The manager: It seems almost inconceivable now, but nine months ago the media loved David Moyes. FourFourTwo published a fawning profile. Columnists praised him for guiding Everton to fifth place. And in a fit of enthusiasm, an Israeli newspaper erroneously claimed he was Jewish.
Since then, it has become increasingly clear that for all his accomplishments at Goodison Park – and I’m not convinced there were quite as many as some people think – Moyes is neither charismatic enough to inspire a dressing room full of bloated egos nor courageous enough to put his best attacking players in the same XI. Rooney, Januzaj, van Persie, and Mata would probably form a dangerous, flexible attacking unit, but Moyes, whose Everton team won plenty of games but never threatened to entertain anybody, isn’t interested.
The disastrous summer transfer window: United lost more than just its legendary coach last summer; it also lost David Gill, the more-important-than-most-fans-thought conduit between Ferguson and the Glazers. If you aren’t convinced Gill’s departure has much to do with anything, or if you’re one of the many resentful supporters who considered him the Glazers’ stooge, let me put it this way: At no point during Gill’s tenure were United’s transfer plans ruined by three lawyers who may or may not have been imposters.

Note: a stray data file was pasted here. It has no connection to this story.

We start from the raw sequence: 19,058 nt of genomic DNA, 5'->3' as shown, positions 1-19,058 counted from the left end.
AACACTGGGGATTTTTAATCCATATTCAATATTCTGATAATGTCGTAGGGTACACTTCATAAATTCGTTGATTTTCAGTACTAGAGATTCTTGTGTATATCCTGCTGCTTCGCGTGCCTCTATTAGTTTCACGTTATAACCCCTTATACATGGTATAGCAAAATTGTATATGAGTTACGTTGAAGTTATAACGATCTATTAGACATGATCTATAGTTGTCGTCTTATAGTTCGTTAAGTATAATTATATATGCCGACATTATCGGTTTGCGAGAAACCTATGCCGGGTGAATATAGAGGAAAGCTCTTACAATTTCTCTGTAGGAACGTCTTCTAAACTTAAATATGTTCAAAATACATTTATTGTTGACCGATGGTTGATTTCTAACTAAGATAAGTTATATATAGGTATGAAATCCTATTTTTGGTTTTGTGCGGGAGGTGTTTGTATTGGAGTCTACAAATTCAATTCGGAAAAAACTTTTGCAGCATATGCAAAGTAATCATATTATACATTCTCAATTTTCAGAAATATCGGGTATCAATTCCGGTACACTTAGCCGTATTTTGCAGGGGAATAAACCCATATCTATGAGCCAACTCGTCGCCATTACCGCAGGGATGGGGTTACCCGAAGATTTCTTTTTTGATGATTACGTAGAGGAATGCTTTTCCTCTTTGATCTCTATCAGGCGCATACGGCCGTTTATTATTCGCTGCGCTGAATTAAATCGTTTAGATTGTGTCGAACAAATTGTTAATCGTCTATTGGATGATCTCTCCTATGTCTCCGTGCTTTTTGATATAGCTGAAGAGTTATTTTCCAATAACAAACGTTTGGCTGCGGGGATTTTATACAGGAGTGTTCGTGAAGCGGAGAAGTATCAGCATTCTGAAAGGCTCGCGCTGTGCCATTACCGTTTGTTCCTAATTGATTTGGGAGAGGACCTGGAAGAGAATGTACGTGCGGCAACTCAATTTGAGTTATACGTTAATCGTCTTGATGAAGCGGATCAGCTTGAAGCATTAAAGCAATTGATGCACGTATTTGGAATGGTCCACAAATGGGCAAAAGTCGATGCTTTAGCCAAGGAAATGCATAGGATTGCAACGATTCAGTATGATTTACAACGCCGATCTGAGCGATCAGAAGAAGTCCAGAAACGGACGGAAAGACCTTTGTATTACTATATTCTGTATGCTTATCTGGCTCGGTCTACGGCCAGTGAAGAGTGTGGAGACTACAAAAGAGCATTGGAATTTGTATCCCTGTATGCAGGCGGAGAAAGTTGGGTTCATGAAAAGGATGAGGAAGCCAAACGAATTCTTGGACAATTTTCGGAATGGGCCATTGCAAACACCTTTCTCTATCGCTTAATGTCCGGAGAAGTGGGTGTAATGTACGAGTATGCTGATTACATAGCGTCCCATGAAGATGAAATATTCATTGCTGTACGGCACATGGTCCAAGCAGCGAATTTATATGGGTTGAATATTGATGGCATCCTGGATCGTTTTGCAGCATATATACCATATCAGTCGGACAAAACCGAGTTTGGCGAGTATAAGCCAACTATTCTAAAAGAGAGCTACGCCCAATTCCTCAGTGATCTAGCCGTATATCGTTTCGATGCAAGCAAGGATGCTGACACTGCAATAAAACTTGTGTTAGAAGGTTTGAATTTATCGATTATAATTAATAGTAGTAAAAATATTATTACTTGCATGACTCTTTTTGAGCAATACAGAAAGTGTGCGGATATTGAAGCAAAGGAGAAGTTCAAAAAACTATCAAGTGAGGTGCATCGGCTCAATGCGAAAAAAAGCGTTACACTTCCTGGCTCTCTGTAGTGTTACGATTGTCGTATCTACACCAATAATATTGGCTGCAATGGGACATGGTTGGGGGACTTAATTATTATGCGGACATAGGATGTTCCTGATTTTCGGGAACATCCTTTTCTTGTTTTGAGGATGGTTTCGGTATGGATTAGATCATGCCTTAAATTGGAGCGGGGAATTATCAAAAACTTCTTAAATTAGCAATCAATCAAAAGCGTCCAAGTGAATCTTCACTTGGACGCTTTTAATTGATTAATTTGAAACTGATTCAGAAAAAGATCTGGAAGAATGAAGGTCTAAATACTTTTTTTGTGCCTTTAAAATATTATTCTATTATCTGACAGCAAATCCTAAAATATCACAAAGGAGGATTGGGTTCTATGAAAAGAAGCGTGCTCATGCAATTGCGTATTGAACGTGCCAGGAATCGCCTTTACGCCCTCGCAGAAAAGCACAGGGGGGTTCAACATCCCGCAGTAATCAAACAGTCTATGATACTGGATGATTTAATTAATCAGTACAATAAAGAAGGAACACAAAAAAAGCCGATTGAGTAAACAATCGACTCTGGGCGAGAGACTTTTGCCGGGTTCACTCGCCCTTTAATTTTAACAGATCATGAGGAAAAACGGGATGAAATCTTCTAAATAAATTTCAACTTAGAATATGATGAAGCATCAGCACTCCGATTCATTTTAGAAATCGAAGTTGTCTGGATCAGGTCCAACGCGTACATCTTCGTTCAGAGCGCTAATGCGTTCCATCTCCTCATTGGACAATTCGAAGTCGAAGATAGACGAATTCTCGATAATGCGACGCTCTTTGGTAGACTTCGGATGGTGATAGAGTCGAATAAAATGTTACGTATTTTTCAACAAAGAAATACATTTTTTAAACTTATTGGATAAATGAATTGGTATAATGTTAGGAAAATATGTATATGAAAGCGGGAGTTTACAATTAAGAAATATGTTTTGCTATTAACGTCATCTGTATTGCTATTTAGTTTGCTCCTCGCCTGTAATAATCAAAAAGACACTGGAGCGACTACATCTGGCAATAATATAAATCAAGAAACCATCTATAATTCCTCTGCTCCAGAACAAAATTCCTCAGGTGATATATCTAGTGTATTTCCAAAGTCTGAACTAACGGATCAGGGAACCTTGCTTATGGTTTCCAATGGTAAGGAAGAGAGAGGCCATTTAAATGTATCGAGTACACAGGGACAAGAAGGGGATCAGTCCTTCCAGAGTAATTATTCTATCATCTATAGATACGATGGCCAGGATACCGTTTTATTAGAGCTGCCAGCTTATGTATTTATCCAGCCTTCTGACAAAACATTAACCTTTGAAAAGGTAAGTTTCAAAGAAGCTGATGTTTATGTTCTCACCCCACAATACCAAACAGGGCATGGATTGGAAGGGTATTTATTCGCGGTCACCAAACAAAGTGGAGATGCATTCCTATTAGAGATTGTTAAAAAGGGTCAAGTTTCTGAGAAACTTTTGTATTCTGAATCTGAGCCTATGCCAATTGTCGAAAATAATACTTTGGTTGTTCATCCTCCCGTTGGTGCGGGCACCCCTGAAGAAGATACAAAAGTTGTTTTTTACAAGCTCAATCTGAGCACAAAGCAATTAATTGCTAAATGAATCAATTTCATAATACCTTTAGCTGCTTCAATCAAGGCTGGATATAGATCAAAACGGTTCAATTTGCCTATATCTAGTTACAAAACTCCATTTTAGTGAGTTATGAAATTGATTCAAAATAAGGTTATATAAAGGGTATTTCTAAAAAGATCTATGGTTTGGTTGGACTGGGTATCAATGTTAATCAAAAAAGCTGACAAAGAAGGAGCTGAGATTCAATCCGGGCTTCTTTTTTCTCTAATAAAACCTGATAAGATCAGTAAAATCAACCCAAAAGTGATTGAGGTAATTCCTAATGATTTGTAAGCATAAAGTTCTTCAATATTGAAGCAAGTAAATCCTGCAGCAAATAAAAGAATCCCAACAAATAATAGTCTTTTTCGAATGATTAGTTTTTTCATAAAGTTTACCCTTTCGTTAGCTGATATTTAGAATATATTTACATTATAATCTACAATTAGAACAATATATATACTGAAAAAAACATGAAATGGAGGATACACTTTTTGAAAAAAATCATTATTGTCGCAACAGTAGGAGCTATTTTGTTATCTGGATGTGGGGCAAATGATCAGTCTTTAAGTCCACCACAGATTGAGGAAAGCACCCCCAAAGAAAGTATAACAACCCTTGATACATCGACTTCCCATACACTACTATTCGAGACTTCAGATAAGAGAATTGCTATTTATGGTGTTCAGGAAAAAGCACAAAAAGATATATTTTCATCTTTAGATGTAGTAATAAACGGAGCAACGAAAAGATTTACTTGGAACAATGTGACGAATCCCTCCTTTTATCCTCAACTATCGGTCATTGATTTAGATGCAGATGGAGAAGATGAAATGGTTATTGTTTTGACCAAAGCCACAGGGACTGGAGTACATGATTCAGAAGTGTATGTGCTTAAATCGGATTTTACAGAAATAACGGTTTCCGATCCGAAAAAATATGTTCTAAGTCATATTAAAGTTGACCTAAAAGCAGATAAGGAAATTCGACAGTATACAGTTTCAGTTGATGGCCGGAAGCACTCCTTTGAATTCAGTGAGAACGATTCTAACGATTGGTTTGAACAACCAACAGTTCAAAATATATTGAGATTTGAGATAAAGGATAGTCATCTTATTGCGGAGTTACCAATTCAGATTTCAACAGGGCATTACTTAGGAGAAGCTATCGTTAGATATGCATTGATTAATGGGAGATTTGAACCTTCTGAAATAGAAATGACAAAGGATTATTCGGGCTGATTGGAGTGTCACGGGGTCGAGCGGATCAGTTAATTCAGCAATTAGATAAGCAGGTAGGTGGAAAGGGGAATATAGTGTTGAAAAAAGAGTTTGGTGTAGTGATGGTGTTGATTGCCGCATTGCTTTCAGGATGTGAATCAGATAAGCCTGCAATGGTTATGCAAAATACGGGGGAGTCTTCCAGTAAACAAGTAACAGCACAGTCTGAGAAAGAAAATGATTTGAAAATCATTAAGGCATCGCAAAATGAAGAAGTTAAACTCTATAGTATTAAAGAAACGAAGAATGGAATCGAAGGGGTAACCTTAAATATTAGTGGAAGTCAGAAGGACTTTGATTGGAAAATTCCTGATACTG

OK, maybe that’s unfair – after all, crazy things happen, especially on deadline day. But why did Ed Woodward, Gill’s replacement, wait until the final day of the transfer window to pursue a player United clearly needed? Why did he spend twenty million pounds to sign Marouane Fellaini, a player United clearly didn’t need? And what made him think that Cesc Fabregas would leave Barcelona, the club he supposedly dreamed of playing for, to join the aging remnants of post-Cristiano United?
The truth about what Ferguson left behind: In his 23 years at Old Trafford, Ferguson built three genuinely great teams: the one Eric Cantona led to a handful of Premier League titles in the ‘90s; the one anchored by the so-called “Class of ’93,” which won the treble in 1999; and the one whose fluid front three – Rooney, Ronaldo, Tevez – secured Ferguson’s second Champions League title in 2008.
By contrast, the team Ferguson bequeathed to Moyes was arguably his worst, a lackluster assortment of injury-prone veterans and jaded stars, with comic relief supplied by an inept left-back claiming to be Patrice Evra. (United’s title win last season was both a testament to Ferguson’s managerial acumen and evidence of how far the Premier League had declined.) Just three seasons after appearing in the Champions League final, United can no long beat teams like Fulham, and the reasons – a weak central midfield, a shoddy defense, a diminished strike force – are all results of Ferguson’s mistakes: the sale of Paul Pogba, the club’s failure to invest Ronaldo’s 80-million pound fee in the transfer market, the gradual alienation of Wayne Rooney. Woodward and Moyes have botched the most important transition in United’s history, but, to be fair, Ferguson didn’t leave them much to work with.